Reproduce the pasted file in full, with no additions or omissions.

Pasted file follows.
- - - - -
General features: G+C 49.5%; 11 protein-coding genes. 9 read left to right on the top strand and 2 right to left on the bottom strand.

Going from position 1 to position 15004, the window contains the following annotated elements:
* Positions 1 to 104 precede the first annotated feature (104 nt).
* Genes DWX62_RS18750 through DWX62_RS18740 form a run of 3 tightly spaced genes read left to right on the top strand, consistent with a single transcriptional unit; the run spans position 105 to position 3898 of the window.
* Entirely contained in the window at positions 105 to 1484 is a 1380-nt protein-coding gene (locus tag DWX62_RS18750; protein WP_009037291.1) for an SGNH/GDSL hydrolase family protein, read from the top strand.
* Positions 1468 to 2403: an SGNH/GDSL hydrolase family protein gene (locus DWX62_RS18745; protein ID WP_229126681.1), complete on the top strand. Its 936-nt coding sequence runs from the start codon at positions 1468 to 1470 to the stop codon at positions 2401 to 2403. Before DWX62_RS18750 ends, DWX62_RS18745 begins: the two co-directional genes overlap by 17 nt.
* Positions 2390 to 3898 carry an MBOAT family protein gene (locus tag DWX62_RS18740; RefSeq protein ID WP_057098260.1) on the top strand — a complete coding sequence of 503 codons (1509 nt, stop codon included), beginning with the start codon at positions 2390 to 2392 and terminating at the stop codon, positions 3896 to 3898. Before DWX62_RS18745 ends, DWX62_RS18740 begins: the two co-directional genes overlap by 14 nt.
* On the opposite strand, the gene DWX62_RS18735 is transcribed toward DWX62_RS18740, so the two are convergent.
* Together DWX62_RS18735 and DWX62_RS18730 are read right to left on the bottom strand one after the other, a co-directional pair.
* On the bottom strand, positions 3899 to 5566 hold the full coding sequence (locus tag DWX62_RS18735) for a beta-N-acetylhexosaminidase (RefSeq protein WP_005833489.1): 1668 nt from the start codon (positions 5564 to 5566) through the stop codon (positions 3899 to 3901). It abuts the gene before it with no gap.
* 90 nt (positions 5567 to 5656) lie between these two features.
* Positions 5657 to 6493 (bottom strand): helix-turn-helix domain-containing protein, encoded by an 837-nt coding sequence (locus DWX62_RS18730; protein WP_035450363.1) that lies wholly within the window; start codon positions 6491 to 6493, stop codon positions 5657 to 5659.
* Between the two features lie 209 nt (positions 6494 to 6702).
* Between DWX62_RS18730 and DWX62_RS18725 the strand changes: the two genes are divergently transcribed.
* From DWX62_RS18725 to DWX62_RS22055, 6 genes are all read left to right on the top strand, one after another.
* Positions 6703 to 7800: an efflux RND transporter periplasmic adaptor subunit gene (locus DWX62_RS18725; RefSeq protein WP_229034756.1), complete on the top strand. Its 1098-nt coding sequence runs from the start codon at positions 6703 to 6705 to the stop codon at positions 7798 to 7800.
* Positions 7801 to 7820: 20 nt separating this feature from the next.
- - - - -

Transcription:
General features: G+C 49.5%; 11 protein-coding genes. 9 read left to right on the top strand and 2 right to left on the bottom strand.

Going from position 1 to position 15004, the window contains the following annotated elements:
* Positions 1 to 104 precede the first annotated feature (104 nt).
* Genes DWX62_RS18750 through DWX62_RS18740 form a run of 3 tightly spaced genes read left to right on the top strand, consistent with a single transcriptional unit; the run spans position 105 to position 3898 of the window.
* Entirely contained in the window at positions 105 to 1484 is a 1380-nt protein-coding gene (locus tag DWX62_RS18750; protein WP_009037291.1) for an SGNH/GDSL hydrolase family protein, read from the top strand.
* Positions 1468 to 2403: an SGNH/GDSL hydrolase family protein gene (locus DWX62_RS18745; protein ID WP_229126681.1), complete on the top strand. Its 936-nt coding sequence runs from the start codon at positions 1468 to 1470 to the stop codon at positions 2401 to 2403. Before DWX62_RS18750 ends, DWX62_RS18745 begins: the two co-directional genes overlap by 17 nt.
* Positions 2390 to 3898 carry an MBOAT family protein gene (locus tag DWX62_RS18740; RefSeq protein ID WP_057098260.1) on the top strand — a complete coding sequence of 503 codons (1509 nt, stop codon included), beginning with the start codon at positions 2390 to 2392 and terminating at the stop codon, positions 3896 to 3898. Before DWX62_RS18745 ends, DWX62_RS18740 begins: the two co-directional genes overlap by 14 nt.
* On the opposite strand, the gene DWX62_RS18735 is transcribed toward DWX62_RS18740, so the two are convergent.
* Together DWX62_RS18735 and DWX62_RS18730 are read right to left on the bottom strand one after the other, a co-directional pair.
* On the bottom strand, positions 3899 to 5566 hold the full coding sequence (locus tag DWX62_RS18735) for a beta-N-acetylhexosaminidase (RefSeq protein WP_005833489.1): 1668 nt from the start codon (positions 5564 to 5566) through the stop codon (positions 3899 to 3901). It abuts the gene before it with no gap.
* 90 nt (positions 5567 to 5656) lie between these two features.
* Positions 5657 to 6493 (bottom strand): helix-turn-helix domain-containing protein, encoded by an 837-nt coding sequence (locus DWX62_RS18730; protein WP_035450363.1) that lies wholly within the window; start codon positions 6491 to 6493, stop codon positions 5657 to 5659.
* Between the two features lie 209 nt (positions 6494 to 6702).
* Between DWX62_RS18730 and DWX62_RS18725 the strand changes: the two genes are divergently transcribed.
* From DWX62_RS18725 to DWX62_RS22055, 6 genes are all read left to right on the top strand, one after another.
* Positions 6703 to 7800: an efflux RND transporter periplasmic adaptor subunit gene (locus DWX62_RS18725; RefSeq protein WP_229034756.1), complete on the top strand. Its 1098-nt coding sequence runs from the start codon at positions 6703 to 6705 to the stop codon at positions 7798 to 7800.
* Positions 7801 to 7820: 20 nt separating this feature from the next.